Don’t bet on it

The problems of making sports your top priority


Photo by Joseph Asher

Story by Joseph Asher, staff writer

In high school, the chances of receiving an athletic scholarship for any given sport are slim. With other athletes from all over the country competing for the same opportunity, the standards are set high. Even then, those who do excel at their sport often make the risky decision of relying on their athletic ability to get them through college.

However, what happens when an injury occurs, one that interferes with one’s ability to play or knocks them down in their performance? This is a major factor to consider, especially in contact sports. A broken limb or a torn ACL could easily spell the end of your sports career.

graphic by Victoria Van

Injuries can result in the athlete missing out on the chance to showcase their skills in front of college scouts. Or, if already committed, the injury could result in the student not playing on the team or the scholarship being suspended if the athlete is not academically stable.

Aside from just the risk of an injury, the probability of playing on a college team or even going pro is very low. Out of all the high school students who apply for athletic scholarships, only 2 percent receive one.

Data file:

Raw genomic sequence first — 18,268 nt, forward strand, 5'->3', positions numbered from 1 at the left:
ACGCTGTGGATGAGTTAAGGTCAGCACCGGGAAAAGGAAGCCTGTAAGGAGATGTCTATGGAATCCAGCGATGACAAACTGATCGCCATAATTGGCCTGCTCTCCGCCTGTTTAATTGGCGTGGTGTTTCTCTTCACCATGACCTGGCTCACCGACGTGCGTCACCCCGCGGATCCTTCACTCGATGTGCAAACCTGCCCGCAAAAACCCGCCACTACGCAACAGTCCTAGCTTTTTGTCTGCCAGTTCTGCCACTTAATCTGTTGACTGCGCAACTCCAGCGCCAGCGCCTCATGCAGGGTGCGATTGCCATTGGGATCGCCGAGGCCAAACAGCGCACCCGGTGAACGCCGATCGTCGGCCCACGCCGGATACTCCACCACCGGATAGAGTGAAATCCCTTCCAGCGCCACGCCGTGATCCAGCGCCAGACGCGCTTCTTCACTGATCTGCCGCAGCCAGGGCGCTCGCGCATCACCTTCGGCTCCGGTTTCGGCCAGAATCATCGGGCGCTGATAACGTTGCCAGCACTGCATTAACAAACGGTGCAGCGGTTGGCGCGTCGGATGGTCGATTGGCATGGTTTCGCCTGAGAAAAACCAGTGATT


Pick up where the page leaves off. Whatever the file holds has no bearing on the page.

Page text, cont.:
Another factor that many student athletes fail to recognize is the academic side of college. Keeping up with the required GPA and achieving the needed ACT or SAT scores escapes the minds of many. Colleges that require their athletes to be both athletically and academically stable are common.

“I’ve started looking at colleges and sending out emails for my running,” junior Owen Likins said. “I’ve always focused more on my academics than sports though because I want that backup plan in case I get injured. A lot of people lose their careers over an injury and don’t have strong academics to fall back on when that happens.”

While some have plans to fall back on if their sports careers don’t play out the way they hope, there are those who rely on their athletic abilities to carry them through life. These people can find themselves in a tough position if this doesn’t play out.

“I’m not too scared about getting injured,” senior Mabry Smith said. “If I do, our coach is very understanding and will give us our time to heal up and prepare for the next season. If I am unable to continue playing, I will really just focus more on my studies. I’m planning on going to the University of Central Arkansas for physical therapy school after I graduate from Ouachita Baptist University. I’m very dedicated to what I want to do, and my coach knows that. He is understanding of all of his athletes focusing on their studies over softball.”

It’s always the unexpected possibilities that people tend to forget about. These “what if’s” could really decide what one’s future may hold. Betting your whole career on a sport is not wise; having a backup plan and academic strengths is something important to have in order to be prepared for the curveballs of life.